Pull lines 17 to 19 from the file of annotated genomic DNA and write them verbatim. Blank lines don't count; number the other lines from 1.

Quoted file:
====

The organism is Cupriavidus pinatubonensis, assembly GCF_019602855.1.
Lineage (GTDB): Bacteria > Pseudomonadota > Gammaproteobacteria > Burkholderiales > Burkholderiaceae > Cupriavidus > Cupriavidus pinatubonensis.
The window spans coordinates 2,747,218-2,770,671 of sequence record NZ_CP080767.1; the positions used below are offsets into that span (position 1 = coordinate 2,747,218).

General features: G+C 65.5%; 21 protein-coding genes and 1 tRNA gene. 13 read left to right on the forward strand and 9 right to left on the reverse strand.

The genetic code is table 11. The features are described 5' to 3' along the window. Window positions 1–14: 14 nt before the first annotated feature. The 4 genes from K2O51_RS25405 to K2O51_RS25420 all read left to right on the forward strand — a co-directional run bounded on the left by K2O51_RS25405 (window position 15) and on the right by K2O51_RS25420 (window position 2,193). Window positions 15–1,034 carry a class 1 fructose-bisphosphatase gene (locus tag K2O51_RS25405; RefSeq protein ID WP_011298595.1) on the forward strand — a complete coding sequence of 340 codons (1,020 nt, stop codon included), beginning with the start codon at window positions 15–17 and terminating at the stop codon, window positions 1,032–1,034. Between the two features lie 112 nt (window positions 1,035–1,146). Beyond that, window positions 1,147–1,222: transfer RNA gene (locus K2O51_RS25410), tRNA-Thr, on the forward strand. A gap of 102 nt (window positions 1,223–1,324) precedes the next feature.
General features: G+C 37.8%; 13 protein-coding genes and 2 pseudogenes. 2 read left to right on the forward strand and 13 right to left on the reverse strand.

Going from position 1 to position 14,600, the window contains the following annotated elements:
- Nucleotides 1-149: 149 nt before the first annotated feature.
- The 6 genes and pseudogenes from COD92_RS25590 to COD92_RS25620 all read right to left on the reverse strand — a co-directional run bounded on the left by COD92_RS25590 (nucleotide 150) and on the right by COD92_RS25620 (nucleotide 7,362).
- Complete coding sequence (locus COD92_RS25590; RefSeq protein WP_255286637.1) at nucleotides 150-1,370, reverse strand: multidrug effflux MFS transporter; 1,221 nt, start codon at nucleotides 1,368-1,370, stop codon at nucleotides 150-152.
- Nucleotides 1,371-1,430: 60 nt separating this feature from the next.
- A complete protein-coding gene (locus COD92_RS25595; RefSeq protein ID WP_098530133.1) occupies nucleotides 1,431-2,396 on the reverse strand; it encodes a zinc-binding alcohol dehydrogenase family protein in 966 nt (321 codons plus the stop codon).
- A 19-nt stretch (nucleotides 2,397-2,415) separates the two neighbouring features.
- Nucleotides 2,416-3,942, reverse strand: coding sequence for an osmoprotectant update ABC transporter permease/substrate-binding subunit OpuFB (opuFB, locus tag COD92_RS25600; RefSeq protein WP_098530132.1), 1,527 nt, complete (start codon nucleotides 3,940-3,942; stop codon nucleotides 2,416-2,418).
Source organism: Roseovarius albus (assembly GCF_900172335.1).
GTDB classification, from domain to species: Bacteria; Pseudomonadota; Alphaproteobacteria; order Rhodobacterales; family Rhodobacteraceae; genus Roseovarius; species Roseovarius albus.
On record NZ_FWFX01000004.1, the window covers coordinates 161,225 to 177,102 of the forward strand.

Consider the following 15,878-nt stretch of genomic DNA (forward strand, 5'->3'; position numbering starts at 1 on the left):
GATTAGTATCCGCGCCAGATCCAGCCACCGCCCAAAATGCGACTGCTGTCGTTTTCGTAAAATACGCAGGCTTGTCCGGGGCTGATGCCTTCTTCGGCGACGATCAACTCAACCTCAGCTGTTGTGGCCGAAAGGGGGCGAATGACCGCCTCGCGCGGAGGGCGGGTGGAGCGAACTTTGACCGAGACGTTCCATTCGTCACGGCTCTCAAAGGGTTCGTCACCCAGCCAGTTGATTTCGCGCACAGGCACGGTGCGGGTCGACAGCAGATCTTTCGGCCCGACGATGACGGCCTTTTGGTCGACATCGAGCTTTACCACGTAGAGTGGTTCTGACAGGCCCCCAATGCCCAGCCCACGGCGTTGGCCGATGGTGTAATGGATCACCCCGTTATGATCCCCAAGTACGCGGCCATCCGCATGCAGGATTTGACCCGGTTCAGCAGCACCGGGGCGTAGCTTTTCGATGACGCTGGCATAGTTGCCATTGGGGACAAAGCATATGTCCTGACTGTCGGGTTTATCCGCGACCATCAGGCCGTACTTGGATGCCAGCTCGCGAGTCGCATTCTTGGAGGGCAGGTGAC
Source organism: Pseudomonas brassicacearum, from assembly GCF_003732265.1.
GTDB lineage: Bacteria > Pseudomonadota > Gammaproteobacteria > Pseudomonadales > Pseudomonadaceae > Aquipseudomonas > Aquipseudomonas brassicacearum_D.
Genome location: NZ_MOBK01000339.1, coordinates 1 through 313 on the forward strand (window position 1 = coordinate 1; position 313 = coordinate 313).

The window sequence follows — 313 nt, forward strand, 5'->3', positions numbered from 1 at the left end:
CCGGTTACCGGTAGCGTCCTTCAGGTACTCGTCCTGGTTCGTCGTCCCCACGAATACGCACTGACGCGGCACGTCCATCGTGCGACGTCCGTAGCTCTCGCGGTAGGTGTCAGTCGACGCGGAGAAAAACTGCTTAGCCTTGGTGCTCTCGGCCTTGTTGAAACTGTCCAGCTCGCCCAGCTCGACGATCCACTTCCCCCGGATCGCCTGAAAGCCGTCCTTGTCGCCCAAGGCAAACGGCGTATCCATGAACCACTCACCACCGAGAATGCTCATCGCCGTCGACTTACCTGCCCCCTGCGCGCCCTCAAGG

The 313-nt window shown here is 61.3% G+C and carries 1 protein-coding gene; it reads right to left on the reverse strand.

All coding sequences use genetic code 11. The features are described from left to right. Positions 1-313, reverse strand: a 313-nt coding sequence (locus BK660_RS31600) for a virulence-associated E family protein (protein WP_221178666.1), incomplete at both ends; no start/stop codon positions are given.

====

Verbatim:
On record NZ_FWFX01000004.1, the window covers coordinates 161,225 to 177,102 of the forward strand.

Consider the following 15,878-nt stretch of genomic DNA (forward strand, 5'->3'; position numbering starts at 1 on the left):
GATTAGTATCCGCGCCAGATCCAGCCACCGCCCAAAATGCGACTGCTGTCGTTTTCGTAAAATACGCAGGCTTGTCCGGGGCTGATGCCTTCTTCGGCGACGATCAACTCAACCTCAGCTGTTGTGGCCGAAAGGGGGCGAATGACCGCCTCGCGCGGAGGGCGGGTGGAGCGAACTTTGACCGAGACGTTCCATTCGTCACGGCTCTCAAAGGGTTCGTCACCCAGCCAGTTGATTTCGCGCACAGGCACGGTGCGGGTCGACAGCAGATCTTTCGGCCCGACGATGACGGCCTTTTGGTCGACATCGAGCTTTACCACGTAGAGTGGTTCTGACAGGCCCCCAATGCCCAGCCCACGGCGTTGGCCGATGGTGTAATGGATCACCCCGTTATGATCCCCAAGTACGCGGCCATCCGCATGCAGGATTTGACCCGGTTCAGCAGCACCGGGGCGTAGCTTTTCGATGACGCTGGCATAGTTGCCATTGGGGACAAAGCATATGTCCTGACTGTCGGGTTTATCCGCGACCATCAGGCCGTACTTGGATGCCAGCTCGCGAGTCGCATTCTTGGAGGGCAGGTGAC